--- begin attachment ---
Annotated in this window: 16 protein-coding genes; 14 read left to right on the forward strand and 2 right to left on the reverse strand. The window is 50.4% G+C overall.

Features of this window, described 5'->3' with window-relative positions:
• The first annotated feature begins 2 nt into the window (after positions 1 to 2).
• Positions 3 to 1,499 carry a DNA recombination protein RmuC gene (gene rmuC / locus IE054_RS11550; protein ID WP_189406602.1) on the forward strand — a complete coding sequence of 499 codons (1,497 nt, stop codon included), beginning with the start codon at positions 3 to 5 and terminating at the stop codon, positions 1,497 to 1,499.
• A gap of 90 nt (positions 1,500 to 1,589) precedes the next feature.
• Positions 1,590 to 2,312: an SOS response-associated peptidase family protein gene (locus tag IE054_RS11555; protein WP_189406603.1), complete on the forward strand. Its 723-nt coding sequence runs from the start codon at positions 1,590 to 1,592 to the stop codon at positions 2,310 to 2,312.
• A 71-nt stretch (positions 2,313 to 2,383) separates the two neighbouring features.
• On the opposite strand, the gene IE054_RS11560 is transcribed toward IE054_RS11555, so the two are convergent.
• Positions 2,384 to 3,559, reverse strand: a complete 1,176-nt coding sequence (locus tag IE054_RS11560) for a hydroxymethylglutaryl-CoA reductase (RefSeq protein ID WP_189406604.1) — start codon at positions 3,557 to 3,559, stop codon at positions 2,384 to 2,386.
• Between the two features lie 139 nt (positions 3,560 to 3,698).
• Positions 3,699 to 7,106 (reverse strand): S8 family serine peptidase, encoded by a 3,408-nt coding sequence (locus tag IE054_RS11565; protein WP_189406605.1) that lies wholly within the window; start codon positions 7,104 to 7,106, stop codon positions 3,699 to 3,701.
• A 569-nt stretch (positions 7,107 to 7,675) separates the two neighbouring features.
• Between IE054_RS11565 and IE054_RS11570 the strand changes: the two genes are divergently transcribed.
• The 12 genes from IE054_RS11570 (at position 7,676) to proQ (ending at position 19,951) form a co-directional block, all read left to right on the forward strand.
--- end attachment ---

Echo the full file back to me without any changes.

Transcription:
Annotated in this window: 16 protein-coding genes; 14 read left to right on the forward strand and 2 right to left on the reverse strand. The window is 50.4% G+C overall.

Features of this window, described 5'->3' with window-relative positions:
• The first annotated feature begins 2 nt into the window (after positions 1 to 2).
• Positions 3 to 1,499 carry a DNA recombination protein RmuC gene (gene rmuC / locus IE054_RS11550; protein ID WP_189406602.1) on the forward strand — a complete coding sequence of 499 codons (1,497 nt, stop codon included), beginning with the start codon at positions 3 to 5 and terminating at the stop codon, positions 1,497 to 1,499.
• A gap of 90 nt (positions 1,500 to 1,589) precedes the next feature.
• Positions 1,590 to 2,312: an SOS response-associated peptidase family protein gene (locus tag IE054_RS11555; protein WP_189406603.1), complete on the forward strand. Its 723-nt coding sequence runs from the start codon at positions 1,590 to 1,592 to the stop codon at positions 2,310 to 2,312.
• A 71-nt stretch (positions 2,313 to 2,383) separates the two neighbouring features.
• On the opposite strand, the gene IE054_RS11560 is transcribed toward IE054_RS11555, so the two are convergent.
• Positions 2,384 to 3,559, reverse strand: a complete 1,176-nt coding sequence (locus tag IE054_RS11560) for a hydroxymethylglutaryl-CoA reductase (RefSeq protein ID WP_189406604.1) — start codon at positions 3,557 to 3,559, stop codon at positions 2,384 to 2,386.
• Between the two features lie 139 nt (positions 3,560 to 3,698).
• Positions 3,699 to 7,106 (reverse strand): S8 family serine peptidase, encoded by a 3,408-nt coding sequence (locus tag IE054_RS11565; protein WP_189406605.1) that lies wholly within the window; start codon positions 7,104 to 7,106, stop codon positions 3,699 to 3,701.
• A 569-nt stretch (positions 7,107 to 7,675) separates the two neighbouring features.
• Between IE054_RS11565 and IE054_RS11570 the strand changes: the two genes are divergently transcribed.
• The 12 genes from IE054_RS11570 (at position 7,676) to proQ (ending at position 19,951) form a co-directional block, all read left to right on the forward strand.